Stockton, Annis Boudinot
STOCKTON, Annis Boudinot
Born 1 July 1736, Darby, Pennsylvania; died 6 February 1801, Burlington County, New Jersey
Wrote under: "Emelia" (sometimes spelled "Amelia")
Daughter of Elias and Catherine Williams Boudinot; married Richard Stockton, circa 1755 (died 1781); children: six
Although few records of Annis Boudinot Stockton's childhood remain, her extant manuscripts and Stockton family histories leave a considerable body of material for reconstructing her adult life. Born to a tradesman of French Huguenot descent, Stockton apparently received a more substantial education than was common for girls of her time. Her first poems were written before her marriage to Richard Stockton, a well-known New Jersey lawyer, landowner, and future signer of the Declaration of Independence. Some of these poems celebrate their courtship: "…I find on earth no charms for me / But what's connected with the thought of thee!" After her marriage, Stockton moved to the Stockton estate near Princeton, naming her home "Morven," after the imaginary land of Ossian's (James Macpherson's) Fingal. The romance of that title and the elaborately stylish gardens Stockton cultivated at Morven reflect the impulses of much of her verse: pastoral, sentimental, and imitative of popular British modes.
The quiet life at Morven was interrupted by the Revolutionary War. Because both Stockton and her husband were committed patriots, Morven was occupied by the British under Cornwallis during the Battle of Princeton in December 1776. The estate was sacked; plate and papers (including some of Stockton's early poems) were stolen. And although the family had been evacuated, Richard Stockton was taken prisoner soon after their escape. Washington's quick recapture of Princeton allowed Stockton and her children to return to their ruined home. Richard Stockton was released later in 1777, but ill treatment in prison probably hastened his death in 1781.
Stockton's watch by her husband's deathbed occasioned two of her most moving elegies: "But vain is prophesy when death's approach, / Thro' years of pain, has sap'd a dearer life, / And makes me, coward like, myself reproach, / That e're I knew the tender name of wife." Stockton continued to live at Morven until the marriage of her eldest son, at which time she left the estate to him and moved to the home of her youngest daughter, Abigail Field of Burlington County, where she died in 1801.
Much of Stockton's life had been occupied with the raising of her six children and the managing of a sizeable household. But however demanding those responsibilities became, she continued to make time for her verse. Her husband encouraged her work, and Stockton's audience gradually expanded beyond the family circle. She exchanged verses, for example, with Philadelphia poet Elizabeth Graeme Fergusson. Noting the support she found in her "sister" poet, Stockton addressed Fergusson directly in "To Laura" (Fergusson's pseudonym): "Permit a sister muse to soar / To heights she never try'd before, / And then look up to thee…." Additionally, Stockton became a close friend of Esther Burr, who preserved two of Stockton's poems in her journal. She wrote a number of odes to George Washington, many of them warmly acknowledged in his letters to her. Such encouragement from family and friends may have suggested to Stockton the possibility of an even wider audience: her first known publication, "To the Honorable Colonel Peter Schuyler," appeared in the New-York Mercury on 9 January 1758, and in the New American Magazine in January of 1758. Although other Philadelphia, New York, and New Jersey periodicals printed Stockton's verse from time to time, most of her work remained in manuscript.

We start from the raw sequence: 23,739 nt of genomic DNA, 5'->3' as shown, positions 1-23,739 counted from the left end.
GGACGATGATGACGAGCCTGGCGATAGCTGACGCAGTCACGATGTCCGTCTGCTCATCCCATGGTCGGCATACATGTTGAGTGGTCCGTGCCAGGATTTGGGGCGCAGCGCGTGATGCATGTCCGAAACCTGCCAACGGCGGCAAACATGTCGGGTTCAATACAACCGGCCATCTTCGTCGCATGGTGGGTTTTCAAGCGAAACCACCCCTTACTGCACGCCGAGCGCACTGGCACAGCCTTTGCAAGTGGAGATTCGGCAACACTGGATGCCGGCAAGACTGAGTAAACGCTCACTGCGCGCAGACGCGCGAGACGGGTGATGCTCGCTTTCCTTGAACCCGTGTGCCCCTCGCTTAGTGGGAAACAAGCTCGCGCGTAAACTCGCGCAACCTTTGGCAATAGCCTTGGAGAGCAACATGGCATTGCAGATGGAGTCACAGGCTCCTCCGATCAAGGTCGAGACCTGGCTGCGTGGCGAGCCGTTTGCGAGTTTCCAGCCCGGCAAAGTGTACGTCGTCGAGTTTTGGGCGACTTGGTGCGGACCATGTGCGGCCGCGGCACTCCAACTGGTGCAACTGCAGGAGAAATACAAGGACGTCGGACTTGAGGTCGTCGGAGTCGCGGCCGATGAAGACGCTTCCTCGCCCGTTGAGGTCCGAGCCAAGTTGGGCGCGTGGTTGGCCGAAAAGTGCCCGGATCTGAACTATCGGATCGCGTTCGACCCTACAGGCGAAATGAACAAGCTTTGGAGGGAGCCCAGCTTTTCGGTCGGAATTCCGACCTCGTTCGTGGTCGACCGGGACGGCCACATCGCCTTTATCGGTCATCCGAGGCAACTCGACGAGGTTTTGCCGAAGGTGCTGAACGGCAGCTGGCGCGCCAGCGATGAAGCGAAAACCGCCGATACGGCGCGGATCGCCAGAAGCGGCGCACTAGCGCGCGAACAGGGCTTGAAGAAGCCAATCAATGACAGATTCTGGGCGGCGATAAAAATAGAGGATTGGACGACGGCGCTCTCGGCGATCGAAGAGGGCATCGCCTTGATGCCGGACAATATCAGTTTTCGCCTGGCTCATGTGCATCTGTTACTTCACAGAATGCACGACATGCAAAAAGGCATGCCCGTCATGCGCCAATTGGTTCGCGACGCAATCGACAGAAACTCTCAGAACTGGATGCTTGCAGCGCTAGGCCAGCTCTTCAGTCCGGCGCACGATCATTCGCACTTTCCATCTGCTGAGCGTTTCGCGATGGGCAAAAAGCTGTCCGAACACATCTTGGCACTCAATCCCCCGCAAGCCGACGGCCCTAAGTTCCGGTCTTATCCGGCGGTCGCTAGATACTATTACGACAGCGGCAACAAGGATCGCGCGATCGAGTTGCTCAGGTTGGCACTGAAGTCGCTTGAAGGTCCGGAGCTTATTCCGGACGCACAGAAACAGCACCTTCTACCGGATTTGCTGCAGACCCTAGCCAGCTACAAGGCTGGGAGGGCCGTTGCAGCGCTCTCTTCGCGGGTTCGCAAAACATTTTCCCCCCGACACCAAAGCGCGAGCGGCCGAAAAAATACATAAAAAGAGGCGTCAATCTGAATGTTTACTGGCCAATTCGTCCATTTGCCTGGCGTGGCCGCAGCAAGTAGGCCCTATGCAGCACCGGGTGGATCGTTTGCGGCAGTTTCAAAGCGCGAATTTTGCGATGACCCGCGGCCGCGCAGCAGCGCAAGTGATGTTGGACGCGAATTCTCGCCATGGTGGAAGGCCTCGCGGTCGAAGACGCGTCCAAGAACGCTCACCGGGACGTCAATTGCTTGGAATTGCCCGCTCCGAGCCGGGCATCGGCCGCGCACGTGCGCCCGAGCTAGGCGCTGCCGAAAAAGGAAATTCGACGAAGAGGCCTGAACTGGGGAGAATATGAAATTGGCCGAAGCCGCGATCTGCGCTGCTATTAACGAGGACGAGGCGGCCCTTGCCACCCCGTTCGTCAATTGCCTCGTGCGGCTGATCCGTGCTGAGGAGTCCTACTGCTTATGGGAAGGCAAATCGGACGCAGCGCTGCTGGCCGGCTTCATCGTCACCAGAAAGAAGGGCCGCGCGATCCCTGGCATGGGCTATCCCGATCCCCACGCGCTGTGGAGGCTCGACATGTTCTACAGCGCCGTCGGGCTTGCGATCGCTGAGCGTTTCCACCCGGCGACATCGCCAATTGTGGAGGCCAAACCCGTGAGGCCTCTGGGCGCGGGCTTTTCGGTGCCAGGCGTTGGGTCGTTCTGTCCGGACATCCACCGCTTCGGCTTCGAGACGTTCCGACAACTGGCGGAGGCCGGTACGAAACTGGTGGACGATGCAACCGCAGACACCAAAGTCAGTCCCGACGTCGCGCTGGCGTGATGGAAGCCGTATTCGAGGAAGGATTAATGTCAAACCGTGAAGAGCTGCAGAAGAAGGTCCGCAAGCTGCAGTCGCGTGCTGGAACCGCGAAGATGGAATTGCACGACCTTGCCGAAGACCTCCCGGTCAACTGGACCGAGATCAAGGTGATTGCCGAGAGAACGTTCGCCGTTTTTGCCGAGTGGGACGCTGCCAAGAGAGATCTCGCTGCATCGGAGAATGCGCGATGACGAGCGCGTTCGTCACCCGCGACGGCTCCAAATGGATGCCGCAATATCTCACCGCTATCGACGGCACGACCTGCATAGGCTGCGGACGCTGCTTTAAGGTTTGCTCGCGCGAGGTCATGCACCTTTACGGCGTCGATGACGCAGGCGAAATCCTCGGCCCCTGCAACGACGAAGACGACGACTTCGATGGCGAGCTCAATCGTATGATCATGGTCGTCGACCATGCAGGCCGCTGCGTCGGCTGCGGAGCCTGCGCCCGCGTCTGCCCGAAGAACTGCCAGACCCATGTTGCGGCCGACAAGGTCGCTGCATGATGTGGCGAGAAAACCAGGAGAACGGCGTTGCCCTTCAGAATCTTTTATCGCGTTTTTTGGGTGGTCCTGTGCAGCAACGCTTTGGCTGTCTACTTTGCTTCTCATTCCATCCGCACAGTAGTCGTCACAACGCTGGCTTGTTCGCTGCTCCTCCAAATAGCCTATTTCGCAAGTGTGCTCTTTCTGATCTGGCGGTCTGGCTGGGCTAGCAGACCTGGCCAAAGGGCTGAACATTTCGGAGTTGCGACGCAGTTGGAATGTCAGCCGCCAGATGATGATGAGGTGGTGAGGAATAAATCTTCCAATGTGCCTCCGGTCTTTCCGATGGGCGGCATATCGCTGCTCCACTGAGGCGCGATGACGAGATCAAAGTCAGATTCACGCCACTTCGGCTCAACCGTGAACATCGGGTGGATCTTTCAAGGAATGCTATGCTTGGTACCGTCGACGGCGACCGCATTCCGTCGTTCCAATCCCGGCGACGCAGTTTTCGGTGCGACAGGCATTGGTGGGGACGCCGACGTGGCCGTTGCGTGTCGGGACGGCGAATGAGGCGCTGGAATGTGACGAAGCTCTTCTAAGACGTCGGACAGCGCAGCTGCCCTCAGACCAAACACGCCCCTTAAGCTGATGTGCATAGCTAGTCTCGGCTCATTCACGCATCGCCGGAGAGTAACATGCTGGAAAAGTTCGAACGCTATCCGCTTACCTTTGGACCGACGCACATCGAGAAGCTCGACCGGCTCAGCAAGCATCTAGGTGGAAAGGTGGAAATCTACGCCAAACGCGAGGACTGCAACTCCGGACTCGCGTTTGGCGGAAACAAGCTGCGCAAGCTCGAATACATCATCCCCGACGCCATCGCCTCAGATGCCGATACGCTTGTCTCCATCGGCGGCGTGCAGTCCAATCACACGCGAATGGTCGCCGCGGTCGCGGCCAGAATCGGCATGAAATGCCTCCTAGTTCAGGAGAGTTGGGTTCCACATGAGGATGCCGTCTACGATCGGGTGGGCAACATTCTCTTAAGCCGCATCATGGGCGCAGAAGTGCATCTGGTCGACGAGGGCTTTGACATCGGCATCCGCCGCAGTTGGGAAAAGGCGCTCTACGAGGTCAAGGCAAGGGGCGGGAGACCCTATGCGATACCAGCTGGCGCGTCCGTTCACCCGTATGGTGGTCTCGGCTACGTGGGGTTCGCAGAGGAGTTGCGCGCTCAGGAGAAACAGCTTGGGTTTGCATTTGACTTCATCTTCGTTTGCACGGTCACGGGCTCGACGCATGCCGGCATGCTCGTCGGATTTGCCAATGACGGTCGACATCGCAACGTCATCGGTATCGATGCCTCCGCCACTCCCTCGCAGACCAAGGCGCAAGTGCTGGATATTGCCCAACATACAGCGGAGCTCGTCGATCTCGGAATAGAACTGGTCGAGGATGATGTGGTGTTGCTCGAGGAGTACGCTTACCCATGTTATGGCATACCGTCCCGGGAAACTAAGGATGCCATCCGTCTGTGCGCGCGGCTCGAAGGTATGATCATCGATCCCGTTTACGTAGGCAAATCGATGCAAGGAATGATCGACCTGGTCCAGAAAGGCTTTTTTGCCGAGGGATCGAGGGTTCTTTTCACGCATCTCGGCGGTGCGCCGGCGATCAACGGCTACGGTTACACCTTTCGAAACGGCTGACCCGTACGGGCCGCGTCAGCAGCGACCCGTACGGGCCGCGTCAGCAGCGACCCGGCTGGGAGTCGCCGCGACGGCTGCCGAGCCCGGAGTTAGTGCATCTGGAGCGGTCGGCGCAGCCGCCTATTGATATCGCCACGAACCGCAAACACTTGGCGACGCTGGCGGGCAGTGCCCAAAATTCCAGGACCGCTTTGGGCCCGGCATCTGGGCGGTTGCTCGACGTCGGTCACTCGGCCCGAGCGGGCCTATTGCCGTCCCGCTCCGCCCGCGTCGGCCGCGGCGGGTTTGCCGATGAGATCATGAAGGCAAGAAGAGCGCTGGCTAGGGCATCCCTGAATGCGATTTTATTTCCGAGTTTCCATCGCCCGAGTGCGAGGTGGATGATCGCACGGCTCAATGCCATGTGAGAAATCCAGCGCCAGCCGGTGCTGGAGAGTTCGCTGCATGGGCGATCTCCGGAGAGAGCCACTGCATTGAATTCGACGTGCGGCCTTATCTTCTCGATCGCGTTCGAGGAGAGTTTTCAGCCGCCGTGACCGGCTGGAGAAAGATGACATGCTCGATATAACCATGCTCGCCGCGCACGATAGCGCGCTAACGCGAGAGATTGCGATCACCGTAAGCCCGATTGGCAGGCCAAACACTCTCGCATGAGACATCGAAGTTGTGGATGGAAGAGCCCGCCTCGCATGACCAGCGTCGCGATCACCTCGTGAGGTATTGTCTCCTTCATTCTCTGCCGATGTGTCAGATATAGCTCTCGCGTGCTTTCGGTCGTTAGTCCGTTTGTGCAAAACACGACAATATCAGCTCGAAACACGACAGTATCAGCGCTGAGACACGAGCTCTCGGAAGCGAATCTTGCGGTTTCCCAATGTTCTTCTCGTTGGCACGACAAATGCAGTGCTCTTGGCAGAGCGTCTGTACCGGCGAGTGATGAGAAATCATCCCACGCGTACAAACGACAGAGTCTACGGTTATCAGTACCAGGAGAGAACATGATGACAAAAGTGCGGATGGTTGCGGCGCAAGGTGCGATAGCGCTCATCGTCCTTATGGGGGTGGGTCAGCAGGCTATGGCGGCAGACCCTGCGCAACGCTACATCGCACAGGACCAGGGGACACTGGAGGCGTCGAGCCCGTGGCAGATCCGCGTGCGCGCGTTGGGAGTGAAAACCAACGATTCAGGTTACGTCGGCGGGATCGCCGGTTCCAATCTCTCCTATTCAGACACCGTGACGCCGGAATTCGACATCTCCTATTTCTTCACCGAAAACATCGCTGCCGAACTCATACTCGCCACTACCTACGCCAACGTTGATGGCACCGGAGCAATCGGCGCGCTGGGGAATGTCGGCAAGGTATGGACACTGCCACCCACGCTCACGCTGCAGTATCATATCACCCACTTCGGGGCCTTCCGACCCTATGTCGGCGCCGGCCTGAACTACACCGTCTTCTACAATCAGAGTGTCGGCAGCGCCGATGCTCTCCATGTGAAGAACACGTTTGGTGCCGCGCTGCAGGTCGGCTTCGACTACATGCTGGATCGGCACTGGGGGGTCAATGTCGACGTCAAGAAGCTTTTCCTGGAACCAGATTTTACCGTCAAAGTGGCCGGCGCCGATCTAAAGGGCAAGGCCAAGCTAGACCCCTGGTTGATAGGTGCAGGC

Throughout her life, Stockton continued to work in the couplets and alternately rhymed quatrains of Pope, Young, Thomson, and Gray. Using these models, she developed themes of courtship, marriage, nature, friendship, patriotism, old age, and grief. But even as she imitated conventional forms, Stockton worried about the propriety of her activities: she confided to her brother Elias in a letter dated 1 May 1789, about one of her odes to Washington, that "if you think it will only add one sprig to the wreath the country twines to bind the brows of my hero, I will run the risk of being sneered at by those who criticize female productions of all kinds." Fearful for her reputation, yet wishing recognition for her work, Stockton faced a dilemma common to colonial women poets. The number of her publications and the size of her extant manuscript collection may indicate that the desire to write finally outweighed her fear of impropriety.
Poems by Stockton were published in the New-York Mercury, New American Magazine, Pennsylvania Magazine, Columbian Magazine, and New Jersey Gazette. Some poems are appended to the Reverend Samuel Stanhope Smith's Funeral Sermon on the Death of the Hon. Richard Stockton… (1781).
Bill, A., A House Called Morven (1954, revised 1978). Cowell, P., Women Poets in Pre-Revolutionary America, 1650-1775 (1981). Ellet, E., Women of the American Revolution (1850). Glenn T., Some Colonial Houses and Those Who Lived in Them (1899). Green, H. C., and M. W. Green, Pioneer Mothers in America (1912). Mulford, C. J., The Poetry of Annis Boudinot Stockton (1994). Stockton, J., A History of the Stockton Family (1881). Stockton, T. C., The Stocktons of New Jersey, and Other Stocktons (1911).
Oxford Companion to Women's Writing in the United States (1995).